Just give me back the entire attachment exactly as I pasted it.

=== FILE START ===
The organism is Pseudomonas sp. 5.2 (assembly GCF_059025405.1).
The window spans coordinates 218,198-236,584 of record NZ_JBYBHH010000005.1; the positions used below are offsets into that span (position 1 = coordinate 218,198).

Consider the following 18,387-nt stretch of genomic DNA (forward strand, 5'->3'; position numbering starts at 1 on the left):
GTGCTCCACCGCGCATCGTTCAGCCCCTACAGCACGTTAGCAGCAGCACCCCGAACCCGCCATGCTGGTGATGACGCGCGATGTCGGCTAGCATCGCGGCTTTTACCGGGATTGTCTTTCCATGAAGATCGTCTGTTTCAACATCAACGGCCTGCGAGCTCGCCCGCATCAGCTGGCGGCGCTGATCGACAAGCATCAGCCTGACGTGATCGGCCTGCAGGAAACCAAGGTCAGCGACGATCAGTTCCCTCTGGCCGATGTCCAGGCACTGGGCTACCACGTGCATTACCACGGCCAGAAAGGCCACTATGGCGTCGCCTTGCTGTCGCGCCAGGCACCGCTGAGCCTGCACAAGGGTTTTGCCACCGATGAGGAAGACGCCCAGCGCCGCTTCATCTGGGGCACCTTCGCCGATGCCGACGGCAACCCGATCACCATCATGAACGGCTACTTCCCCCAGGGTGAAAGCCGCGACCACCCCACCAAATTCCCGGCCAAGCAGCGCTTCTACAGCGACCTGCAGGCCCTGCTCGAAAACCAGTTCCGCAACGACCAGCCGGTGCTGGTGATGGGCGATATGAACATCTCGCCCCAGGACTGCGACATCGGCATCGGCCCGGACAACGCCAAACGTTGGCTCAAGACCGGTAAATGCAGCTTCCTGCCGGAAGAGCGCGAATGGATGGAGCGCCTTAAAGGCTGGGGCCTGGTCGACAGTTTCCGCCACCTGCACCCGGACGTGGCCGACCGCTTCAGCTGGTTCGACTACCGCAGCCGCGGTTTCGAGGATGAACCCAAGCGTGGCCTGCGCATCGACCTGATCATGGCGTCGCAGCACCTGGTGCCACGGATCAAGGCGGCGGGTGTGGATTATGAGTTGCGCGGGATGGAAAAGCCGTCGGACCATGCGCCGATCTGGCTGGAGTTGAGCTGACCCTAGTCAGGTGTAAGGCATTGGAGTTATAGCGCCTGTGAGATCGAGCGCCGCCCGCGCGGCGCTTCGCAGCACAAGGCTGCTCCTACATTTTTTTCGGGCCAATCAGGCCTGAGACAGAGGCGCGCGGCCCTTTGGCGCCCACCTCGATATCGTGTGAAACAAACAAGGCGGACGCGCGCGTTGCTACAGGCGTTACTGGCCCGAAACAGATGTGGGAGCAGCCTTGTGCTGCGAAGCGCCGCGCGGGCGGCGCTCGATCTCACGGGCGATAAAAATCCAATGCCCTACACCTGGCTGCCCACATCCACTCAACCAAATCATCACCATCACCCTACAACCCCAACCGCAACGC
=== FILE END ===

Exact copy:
The organism is Pseudomonas sp. 5.2 (assembly GCF_059025405.1).
The window spans coordinates 218,198-236,584 of record NZ_JBYBHH010000005.1; the positions used below are offsets into that span (position 1 = coordinate 218,198).

Consider the following 18,387-nt stretch of genomic DNA (forward strand, 5'->3'; position numbering starts at 1 on the left):
GTGCTCCACCGCGCATCGTTCAGCCCCTACAGCACGTTAGCAGCAGCACCCCGAACCCGCCATGCTGGTGATGACGCGCGATGTCGGCTAGCATCGCGGCTTTTACCGGGATTGTCTTTCCATGAAGATCGTCTGTTTCAACATCAACGGCCTGCGAGCTCGCCCGCATCAGCTGGCGGCGCTGATCGACAAGCATCAGCCTGACGTGATCGGCCTGCAGGAAACCAAGGTCAGCGACGATCAGTTCCCTCTGGCCGATGTCCAGGCACTGGGCTACCACGTGCATTACCACGGCCAGAAAGGCCACTATGGCGTCGCCTTGCTGTCGCGCCAGGCACCGCTGAGCCTGCACAAGGGTTTTGCCACCGATGAGGAAGACGCCCAGCGCCGCTTCATCTGGGGCACCTTCGCCGATGCCGACGGCAACCCGATCACCATCATGAACGGCTACTTCCCCCAGGGTGAAAGCCGCGACCACCCCACCAAATTCCCGGCCAAGCAGCGCTTCTACAGCGACCTGCAGGCCCTGCTCGAAAACCAGTTCCGCAACGACCAGCCGGTGCTGGTGATGGGCGATATGAACATCTCGCCCCAGGACTGCGACATCGGCATCGGCCCGGACAACGCCAAACGTTGGCTCAAGACCGGTAAATGCAGCTTCCTGCCGGAAGAGCGCGAATGGATGGAGCGCCTTAAAGGCTGGGGCCTGGTCGACAGTTTCCGCCACCTGCACCCGGACGTGGCCGACCGCTTCAGCTGGTTCGACTACCGCAGCCGCGGTTTCGAGGATGAACCCAAGCGTGGCCTGCGCATCGACCTGATCATGGCGTCGCAGCACCTGGTGCCACGGATCAAGGCGGCGGGTGTGGATTATGAGTTGCGCGGGATGGAAAAGCCGTCGGACCATGCGCCGATCTGGCTGGAGTTGAGCTGACCCTAGTCAGGTGTAAGGCATTGGAGTTATAGCGCCTGTGAGATCGAGCGCCGCCCGCGCGGCGCTTCGCAGCACAAGGCTGCTCCTACATTTTTTTCGGGCCAATCAGGCCTGAGACAGAGGCGCGCGGCCCTTTGGCGCCCACCTCGATATCGTGTGAAACAAACAAGGCGGACGCGCGCGTTGCTACAGGCGTTACTGGCCCGAAACAGATGTGGGAGCAGCCTTGTGCTGCGAAGCGCCGCGCGGGCGGCGCTCGATCTCACGGGCGATAAAAATCCAATGCCCTACACCTGGCTGCCCACATCCACTCAACCAAATCATCACCATCACCCTACAACCCCAACCGCAACGC